Lake Victoria, Laingsburg, MI : DMH and Associates , 2004 .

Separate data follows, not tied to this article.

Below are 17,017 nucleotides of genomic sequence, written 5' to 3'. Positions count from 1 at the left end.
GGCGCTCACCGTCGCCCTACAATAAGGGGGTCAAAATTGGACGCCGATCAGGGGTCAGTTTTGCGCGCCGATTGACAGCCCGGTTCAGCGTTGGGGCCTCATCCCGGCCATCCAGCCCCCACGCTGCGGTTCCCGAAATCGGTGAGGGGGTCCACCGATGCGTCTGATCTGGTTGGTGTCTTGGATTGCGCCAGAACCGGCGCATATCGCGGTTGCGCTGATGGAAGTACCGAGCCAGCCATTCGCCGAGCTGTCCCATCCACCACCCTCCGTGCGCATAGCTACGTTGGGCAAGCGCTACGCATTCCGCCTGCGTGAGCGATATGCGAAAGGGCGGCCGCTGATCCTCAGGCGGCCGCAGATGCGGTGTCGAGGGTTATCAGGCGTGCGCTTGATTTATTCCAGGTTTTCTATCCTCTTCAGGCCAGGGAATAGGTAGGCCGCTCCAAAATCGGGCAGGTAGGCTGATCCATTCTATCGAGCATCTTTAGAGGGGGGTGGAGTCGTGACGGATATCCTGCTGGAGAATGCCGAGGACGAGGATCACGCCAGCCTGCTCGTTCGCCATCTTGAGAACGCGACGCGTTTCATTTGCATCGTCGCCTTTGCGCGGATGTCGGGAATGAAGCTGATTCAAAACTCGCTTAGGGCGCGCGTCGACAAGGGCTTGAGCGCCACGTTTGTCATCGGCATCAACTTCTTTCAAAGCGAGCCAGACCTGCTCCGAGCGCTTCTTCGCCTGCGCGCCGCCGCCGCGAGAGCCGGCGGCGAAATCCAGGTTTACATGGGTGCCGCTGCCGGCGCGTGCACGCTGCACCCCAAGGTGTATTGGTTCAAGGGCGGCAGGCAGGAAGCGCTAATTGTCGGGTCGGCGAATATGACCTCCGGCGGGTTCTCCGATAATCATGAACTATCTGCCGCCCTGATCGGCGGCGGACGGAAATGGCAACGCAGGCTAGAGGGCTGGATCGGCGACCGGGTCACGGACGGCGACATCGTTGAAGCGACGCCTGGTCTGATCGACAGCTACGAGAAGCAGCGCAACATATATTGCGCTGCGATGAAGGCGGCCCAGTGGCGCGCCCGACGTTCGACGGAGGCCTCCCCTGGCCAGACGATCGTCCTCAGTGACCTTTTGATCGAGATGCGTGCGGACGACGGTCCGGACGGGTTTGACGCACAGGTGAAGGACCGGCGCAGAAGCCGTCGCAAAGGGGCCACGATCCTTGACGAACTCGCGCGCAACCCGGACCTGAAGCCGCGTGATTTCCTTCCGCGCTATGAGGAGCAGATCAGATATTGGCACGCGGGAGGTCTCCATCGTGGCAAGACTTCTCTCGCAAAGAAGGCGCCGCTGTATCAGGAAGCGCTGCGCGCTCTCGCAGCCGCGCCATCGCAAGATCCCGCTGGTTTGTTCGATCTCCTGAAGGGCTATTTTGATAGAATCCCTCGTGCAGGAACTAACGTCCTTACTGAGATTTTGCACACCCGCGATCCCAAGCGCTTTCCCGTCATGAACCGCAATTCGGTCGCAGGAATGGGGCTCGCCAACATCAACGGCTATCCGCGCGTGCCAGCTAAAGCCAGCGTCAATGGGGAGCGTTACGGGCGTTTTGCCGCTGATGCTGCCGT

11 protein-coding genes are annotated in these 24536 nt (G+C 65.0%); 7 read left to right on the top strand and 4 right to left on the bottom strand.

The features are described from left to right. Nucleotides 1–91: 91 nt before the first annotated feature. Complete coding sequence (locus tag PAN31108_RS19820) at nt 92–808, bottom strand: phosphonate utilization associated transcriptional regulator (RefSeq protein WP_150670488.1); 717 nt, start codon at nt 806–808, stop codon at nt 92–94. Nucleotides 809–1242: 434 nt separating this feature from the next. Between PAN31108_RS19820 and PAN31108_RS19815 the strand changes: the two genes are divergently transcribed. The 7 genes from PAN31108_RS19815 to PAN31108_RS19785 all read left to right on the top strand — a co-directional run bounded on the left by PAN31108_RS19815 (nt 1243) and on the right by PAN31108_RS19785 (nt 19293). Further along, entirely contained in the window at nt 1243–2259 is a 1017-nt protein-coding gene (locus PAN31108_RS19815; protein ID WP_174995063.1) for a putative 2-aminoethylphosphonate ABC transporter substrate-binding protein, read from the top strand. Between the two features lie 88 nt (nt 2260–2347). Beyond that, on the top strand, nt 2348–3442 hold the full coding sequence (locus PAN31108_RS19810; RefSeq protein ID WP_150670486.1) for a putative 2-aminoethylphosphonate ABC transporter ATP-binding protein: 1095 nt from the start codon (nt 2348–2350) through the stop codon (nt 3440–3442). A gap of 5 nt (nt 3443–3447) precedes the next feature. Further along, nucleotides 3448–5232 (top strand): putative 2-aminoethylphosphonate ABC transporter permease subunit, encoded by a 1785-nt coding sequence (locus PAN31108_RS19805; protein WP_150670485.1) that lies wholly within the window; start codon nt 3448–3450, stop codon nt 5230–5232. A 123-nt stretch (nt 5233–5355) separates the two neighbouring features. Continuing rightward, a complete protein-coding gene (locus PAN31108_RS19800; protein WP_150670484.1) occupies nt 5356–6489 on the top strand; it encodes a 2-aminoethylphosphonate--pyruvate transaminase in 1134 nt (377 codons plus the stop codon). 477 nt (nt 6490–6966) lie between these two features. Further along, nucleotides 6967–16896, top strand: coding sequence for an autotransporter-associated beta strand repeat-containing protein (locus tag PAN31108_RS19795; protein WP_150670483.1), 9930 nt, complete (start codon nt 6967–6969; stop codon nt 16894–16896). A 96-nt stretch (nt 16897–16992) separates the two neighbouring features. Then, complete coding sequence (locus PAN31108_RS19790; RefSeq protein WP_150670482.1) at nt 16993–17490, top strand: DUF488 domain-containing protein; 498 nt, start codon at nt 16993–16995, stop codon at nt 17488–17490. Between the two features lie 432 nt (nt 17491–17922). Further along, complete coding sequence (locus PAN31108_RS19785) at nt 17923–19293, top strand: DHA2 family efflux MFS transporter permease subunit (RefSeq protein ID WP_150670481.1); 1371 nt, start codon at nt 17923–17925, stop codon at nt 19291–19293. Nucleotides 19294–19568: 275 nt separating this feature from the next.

Societies and nations from the beginning of time have always been beset by conflicts and terrorist threats of some magnitude. America has suffered several, especially during wartime. In 1776, Thomas Paine electrified the American colonies into action with his short pamphlet “Common Sense,” which counseled “These are the times that try men's souls.” The terrorist attack on America on September 11, 2001, Herder sees as just another threat which will try the souls of all Americans and sensible people worldwide. America is not facing societies gone insane and murderous, but small groups of blind individuals and culture that, without thinking of any consequences set out to burn, kill, and destroy. The times that try our souls—those of America especially as the leader, but also of sane people everywhere—are to understand, resist, and destroy the madness that is out to eliminate America as a nation and as a symbol of higher goals and accomplishments of mankind and like-minded people worldwide. Modernizing Paine's “Common Sense,” Herder states clearly, emphatically, and sensibly, America's “challenge is … to earn and retain the trust of other nations by what we say and what we do. We must stand by our moral convictions, and when we err we must admit our mistakes, pull back, and try to set things right” (94). Herder's message is loud and clear. It is about common sense re-established and lived. The book and the message should be a part of every American's reading at breakfast.